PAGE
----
Sunday, 2 July 2017

Battered but not Beaten

The river has been thinning down nicely after all the rain during the week and when I walked down this morning it was in a very nice state, the sun was shining but the wind was bad and blowing straight down the Dale and I knew casting was going to be a nightmare.

As I sat & tackled up with a team of nymphs I watched a hatch of yellow sally's come off the river and as soon as they had broken through the surface layer they were off in the wind.

Making my way to my starting point there were a few damsel flies flying around then the peace & tranquillity was broken as the farmer made his way into the field behind with a couple of tractors...the grass was ready to cut for haymaking.

A few cast and the first Grayling of the day came to hand, nothing of any size but nevertheless nice to see as always.

A couple more casts and a couple more Grayling of the same proportions were in my hand. The wind was an absolute nightmare & I nearly lost my head wear a few times. I thought I seen a fish rise in some slack water behind an overhanging willow so stood and watched to see if it would rise again and sure enough just as I seen a yellow sally break through the surface and about to spread its wings it was snaffled by a trout.

Not having the set up for dry fly I decided to chance it and have a cast to see if I could entice it with a nymph. Within a few seconds of the nymph landing slightly upstream of the rising trout the line came to a stand still & I lifted into it hoping it was the trout and sure enough  it moved off at a steady pace trying to flee the hook hold.

A nice fight ensued and a few minutes later I slipped the net under a lovely trout.

Making my way downstream casting the best I could in the wind I connected with another couple of small Grayling before I decided to take a  break away from the wind and slipped behind some high willows to grab a drink and a break.

Moving downstream refreshed  the wild flowers were again showing all their beauty in the morning sun.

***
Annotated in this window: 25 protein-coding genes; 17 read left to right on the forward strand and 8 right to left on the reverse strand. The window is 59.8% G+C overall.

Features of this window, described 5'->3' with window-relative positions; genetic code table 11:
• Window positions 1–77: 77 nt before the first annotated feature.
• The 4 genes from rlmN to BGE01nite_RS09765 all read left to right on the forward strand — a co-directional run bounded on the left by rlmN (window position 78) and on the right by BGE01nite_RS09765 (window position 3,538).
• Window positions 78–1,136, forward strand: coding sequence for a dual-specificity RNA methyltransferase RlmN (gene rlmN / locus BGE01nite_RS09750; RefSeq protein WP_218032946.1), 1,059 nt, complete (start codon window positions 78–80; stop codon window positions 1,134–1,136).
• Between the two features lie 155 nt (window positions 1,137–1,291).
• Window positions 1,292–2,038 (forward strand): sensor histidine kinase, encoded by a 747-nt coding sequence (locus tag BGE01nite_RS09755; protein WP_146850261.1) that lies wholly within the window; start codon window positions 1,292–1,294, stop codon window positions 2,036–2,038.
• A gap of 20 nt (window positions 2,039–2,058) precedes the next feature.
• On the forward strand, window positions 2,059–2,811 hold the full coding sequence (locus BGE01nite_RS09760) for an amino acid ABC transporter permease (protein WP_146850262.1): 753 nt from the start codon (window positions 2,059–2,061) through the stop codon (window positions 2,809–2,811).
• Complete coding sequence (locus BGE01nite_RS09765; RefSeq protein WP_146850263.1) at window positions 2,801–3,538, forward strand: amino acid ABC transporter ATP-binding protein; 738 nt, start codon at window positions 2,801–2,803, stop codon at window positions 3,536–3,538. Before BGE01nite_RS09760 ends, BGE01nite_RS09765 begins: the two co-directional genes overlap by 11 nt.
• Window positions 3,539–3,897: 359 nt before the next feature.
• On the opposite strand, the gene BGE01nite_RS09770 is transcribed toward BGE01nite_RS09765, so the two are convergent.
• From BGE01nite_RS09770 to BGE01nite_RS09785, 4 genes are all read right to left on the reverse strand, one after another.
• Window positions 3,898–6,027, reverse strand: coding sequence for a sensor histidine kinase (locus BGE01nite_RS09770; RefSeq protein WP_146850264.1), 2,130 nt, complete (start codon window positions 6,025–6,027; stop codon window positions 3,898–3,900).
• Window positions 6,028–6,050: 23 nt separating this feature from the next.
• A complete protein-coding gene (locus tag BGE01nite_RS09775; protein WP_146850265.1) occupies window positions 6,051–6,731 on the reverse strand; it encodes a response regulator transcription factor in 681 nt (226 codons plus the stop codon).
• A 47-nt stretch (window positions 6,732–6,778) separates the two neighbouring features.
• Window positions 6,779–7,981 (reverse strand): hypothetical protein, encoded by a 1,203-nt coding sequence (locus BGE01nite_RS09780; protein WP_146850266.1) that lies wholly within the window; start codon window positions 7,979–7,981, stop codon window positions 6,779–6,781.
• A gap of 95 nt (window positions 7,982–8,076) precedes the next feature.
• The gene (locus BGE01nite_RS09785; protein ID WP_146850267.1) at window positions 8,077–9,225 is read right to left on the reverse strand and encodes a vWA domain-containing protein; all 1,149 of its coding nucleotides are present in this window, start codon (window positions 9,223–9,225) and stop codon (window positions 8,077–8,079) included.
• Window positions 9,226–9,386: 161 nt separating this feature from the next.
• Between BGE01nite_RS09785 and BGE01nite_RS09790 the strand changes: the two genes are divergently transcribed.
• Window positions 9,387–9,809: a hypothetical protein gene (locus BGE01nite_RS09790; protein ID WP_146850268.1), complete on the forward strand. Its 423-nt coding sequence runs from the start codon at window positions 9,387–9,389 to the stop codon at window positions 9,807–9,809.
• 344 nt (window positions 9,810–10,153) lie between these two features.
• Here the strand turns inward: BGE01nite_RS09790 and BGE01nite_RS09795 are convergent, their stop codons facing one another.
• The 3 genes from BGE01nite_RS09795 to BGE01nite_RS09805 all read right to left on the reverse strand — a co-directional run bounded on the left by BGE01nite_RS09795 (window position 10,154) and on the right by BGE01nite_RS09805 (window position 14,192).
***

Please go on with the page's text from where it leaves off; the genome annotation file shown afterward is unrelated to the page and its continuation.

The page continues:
Thankfully the high bank behind me now gave me a bit of shelter from the annoying wind but I was limited to where I could fish as the shingle back dropped off quickly into a hole so I had to play safe and manoeuvre myself into an area where I could cover most of the water without going for a swim.

A few casts of the nymphs and I felt a solid take on the line and  the reel started to scream, My first thoughts were salmon again, but this was quite different from that after a few moments and then I saw this lovely big trout break the surface of the water trying to get its freedom, This fish was stunning and would easily be my new personal best from this river and I estimated him to be above 5lbs in weight. I backed off onto the shingle to try and land him as the deep drop off was immediately in front of me and as I reached for the net on my back the line went slack....it had thrown the hook!

I sat staring at this spot for almost 10 minutes cursing to myself, I couldn't get below the fish due to the deep water and obviously the tension from the rod and the downstream current had taken its toll on the size 16 hook hold. Ah well some you win some you loose!

Making my way downstream I got a consolation prize of  another small wild trout.

The noise of the tractors, the wind and the lose of the fish had taken its toll, but it was mostly the wind that had done it for me and I decided to cut short the session and head home, battered but not beaten, there is always next time.

At least the walk back to the car was far easier now the grass had been cut!


  1. Nice post George.
    I love the photos of the countryside, and walking through a field that has been clipped is much more pleasant than a thick one.
    The browns are well spotted and beautifully shaped.

    1. cheers Alan, it certainly made for easier walking back up to the car, thats for sure.

  2. Replies
    1. Cheers, mate always nice to see you dropping by :)


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